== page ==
Congress should prohibit mutilation or physical alterations, unless the animal's health requires it. [FN378] Such alterations should never be used as a remedy for behavioral problems caused by a confined environment. [FN379] If sick, farmers should separate animals from other animals and treated. [FN380] If the illness is serious, the animal should receive immediate veterinary treatment. [FN381]
Farmers should make pregnant animals comfortable. [FN382] Mothers should not be placed in intensely restricting devices such as iron maidens but should be placed in gestation crates that have more room to provide for the comfort of the mother and her young. [FN383] Babies should be allowed to stay with their mothers until weaned and taken no sooner than three weeks after birth. [FN384]
In reality, these proposed numbers are minimal and farmers could easily accommodate them. The proposed measurement for calf crates, for example, is around the equivalent of confining a human being in a shower stall, with two sides only slightly wider than the width of the human being. Requiring farmers to provide this small amount of room for farm animals to live in is not an outrageous expectation and one already provided by the European community. The proposal only requires farmers to provide animals with the most basic of humane living conditions. Farm animals are sentenced to an inevitable death for human benefit. At a minimum, human beings can assure animals freedom from torture while they live.
B. Proposed Farm Animal Welfare Legislation Should Direct the Secretary of Agriculture to Enforce the Statute
Congress has enacted three other animal welfare statutes and has the ability to enact a fourth for the protection of farm animals. Congress has authority under the Commerce Clause because animals raised for food production are part of interstate commerce. Even if farm animals do not directly affect such interstate commerce, they aggregately effect it. [FN385] Congress has declared that activities with animals are activities that substantially affect the free flow of interstate or foreign commerce to the point where regulation is necessary. [FN386] Congress should recognize the need for a statute that applies uniform standards in the farming industry to ensure the humane handling and care of farm animals. [FN387]
Based on Congress' power to regulate interstate commerce, it should direct the Secretary of Agriculture to establish an agency to oversee and enforce the provisions of the new statute. [FN388] The Secretary should promulgate standards governing the humane care of farm animals. [FN389] Intensive farms should be required to be licensed and maintaining the license would depend on farm compliance with the provisions of the statute. [FN390] An empowered agency should create rules for inspection, could perform inspections and inform the Department of Agriculture of inspection results annually. Licensed farms should be required to cooperate with the agency by allowing inspectors access to their farms and demonstrating that they are complying with the standards. [FN391] Farmers should maintain records of purchase, sale, identification and accommodations of animals and made available during inspections. [FN392] Inspectors should be authorized to take dominion over animals found suffering. [FN393]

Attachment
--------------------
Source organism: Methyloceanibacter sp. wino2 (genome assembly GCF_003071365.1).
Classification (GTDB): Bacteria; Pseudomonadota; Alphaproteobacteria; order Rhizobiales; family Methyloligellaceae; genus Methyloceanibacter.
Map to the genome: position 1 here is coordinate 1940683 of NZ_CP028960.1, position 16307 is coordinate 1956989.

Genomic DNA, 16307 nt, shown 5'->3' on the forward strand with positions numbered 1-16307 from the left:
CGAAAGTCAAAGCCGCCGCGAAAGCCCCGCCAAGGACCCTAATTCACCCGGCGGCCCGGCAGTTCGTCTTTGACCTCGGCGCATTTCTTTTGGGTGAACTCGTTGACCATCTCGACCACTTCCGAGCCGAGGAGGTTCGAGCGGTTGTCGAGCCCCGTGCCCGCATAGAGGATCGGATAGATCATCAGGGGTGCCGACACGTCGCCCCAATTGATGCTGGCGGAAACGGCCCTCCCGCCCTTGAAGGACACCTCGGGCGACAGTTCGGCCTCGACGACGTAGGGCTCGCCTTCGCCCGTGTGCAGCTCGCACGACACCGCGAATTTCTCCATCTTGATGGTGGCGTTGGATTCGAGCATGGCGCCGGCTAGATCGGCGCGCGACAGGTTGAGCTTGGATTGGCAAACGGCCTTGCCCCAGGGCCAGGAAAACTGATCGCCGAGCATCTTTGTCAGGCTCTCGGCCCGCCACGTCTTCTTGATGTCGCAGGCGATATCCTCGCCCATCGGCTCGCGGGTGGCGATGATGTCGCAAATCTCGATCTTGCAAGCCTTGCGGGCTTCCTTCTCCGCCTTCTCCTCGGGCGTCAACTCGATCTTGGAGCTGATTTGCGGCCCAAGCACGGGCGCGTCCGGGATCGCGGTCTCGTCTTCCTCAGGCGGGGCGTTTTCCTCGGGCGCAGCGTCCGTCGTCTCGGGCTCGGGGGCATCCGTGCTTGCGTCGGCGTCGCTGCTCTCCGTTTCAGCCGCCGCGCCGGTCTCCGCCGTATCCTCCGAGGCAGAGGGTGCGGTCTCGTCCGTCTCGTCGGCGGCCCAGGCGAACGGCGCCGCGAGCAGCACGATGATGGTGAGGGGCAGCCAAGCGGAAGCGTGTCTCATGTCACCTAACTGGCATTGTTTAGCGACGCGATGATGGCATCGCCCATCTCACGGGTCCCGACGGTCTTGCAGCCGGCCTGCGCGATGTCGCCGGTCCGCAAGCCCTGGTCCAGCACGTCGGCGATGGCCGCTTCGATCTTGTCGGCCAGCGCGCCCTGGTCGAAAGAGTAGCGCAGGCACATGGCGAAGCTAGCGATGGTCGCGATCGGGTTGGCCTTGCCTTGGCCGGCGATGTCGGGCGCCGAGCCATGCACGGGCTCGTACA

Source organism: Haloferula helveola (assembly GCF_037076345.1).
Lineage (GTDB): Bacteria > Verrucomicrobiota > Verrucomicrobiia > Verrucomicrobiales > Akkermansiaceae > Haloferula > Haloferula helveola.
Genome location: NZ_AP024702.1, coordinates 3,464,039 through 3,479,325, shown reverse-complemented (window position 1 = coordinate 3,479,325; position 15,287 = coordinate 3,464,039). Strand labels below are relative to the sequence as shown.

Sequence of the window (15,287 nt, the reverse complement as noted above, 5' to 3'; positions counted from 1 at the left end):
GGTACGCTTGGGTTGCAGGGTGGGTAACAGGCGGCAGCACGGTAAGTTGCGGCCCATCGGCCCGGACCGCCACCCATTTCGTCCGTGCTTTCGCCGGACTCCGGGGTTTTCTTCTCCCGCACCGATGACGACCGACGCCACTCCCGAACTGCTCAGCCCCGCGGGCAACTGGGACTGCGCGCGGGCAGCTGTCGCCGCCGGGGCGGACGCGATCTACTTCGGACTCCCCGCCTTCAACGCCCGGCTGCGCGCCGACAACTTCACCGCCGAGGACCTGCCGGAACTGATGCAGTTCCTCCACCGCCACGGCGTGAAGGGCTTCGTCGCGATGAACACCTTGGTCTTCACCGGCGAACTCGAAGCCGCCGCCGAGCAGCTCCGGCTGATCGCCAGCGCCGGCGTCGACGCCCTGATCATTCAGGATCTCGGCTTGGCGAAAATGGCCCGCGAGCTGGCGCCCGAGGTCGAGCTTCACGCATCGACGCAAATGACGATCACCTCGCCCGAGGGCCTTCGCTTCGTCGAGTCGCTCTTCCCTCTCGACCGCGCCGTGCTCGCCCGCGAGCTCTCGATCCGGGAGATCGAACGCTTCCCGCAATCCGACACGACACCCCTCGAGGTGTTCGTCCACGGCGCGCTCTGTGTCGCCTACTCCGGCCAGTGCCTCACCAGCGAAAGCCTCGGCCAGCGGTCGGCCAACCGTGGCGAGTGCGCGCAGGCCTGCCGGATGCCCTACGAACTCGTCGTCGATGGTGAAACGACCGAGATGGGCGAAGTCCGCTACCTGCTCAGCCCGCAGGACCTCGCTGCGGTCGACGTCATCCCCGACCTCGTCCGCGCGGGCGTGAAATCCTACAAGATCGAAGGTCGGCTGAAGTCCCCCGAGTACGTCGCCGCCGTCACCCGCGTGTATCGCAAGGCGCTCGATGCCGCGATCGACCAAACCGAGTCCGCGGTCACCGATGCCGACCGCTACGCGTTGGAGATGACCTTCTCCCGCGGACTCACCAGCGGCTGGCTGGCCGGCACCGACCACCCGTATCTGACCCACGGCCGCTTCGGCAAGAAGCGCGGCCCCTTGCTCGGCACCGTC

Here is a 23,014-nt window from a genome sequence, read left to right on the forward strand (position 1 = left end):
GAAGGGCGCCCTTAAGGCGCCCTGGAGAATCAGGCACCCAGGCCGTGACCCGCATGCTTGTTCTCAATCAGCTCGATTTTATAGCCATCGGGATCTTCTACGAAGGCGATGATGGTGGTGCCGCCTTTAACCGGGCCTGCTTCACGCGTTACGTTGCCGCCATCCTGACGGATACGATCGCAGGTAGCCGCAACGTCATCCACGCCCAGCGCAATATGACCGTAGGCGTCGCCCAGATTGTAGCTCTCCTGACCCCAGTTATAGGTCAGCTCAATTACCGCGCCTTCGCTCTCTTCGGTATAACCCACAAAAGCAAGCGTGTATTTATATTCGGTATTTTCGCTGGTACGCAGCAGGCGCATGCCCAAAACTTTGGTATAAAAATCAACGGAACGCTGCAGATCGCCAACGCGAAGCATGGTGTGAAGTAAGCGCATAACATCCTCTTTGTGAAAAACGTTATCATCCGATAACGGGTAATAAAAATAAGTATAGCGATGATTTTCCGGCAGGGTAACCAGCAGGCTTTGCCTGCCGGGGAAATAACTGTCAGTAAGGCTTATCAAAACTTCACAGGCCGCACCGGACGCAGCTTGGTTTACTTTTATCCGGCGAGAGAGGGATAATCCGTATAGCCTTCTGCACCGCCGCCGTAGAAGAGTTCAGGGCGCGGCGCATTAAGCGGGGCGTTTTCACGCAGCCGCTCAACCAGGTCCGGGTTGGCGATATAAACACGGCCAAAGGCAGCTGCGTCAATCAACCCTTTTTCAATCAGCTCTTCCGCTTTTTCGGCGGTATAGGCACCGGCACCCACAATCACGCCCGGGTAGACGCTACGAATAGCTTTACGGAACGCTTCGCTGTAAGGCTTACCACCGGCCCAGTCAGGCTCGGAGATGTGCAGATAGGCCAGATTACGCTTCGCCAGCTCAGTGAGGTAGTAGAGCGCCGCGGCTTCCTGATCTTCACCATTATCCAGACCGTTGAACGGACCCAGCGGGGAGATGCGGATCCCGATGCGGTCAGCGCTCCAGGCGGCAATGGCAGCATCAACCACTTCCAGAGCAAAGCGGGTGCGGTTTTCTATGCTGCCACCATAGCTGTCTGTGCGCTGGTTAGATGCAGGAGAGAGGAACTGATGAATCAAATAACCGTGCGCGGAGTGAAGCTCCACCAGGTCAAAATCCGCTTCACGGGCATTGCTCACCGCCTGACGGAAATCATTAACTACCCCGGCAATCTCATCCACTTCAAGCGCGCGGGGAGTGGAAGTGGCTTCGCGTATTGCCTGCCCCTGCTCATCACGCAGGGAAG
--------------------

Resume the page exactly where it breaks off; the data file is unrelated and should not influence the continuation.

The Secretary should appoint a committee to research the state of farming and farm conditions, keeping abreast of scientific developments, animal welfare needs, and industry needs, and then striking a balance between them. [FN394] The committee should include a veterinary expert and a private citizen among its members. [FN395] The committee should develop and document a plan to adequately enhance farm animal environments to promote their psychological well-being. [FN396] In promoting an animal's well-being the committee should consider the animal's pathological, zootechnical, physiological and behavioral needs. [FN397]
Statute violations should result in suspension or revocation of licenses if not cured within a prescribed amount of time, such as the twenty-one days allotted in the AWA. [FN398] If left uncured, violations should result in criminal punishment of fines or imprisonment. [FN399] Reasonable extensions could be granted to allow time for compliance. [FN400] There should be no limit on the number of violations that can be incurred and punishments should become more severe for recidivism. [FN401] The cost to the Secretary to investigate the violations of the statute and the harm to the animal could be factors in determining fine amounts.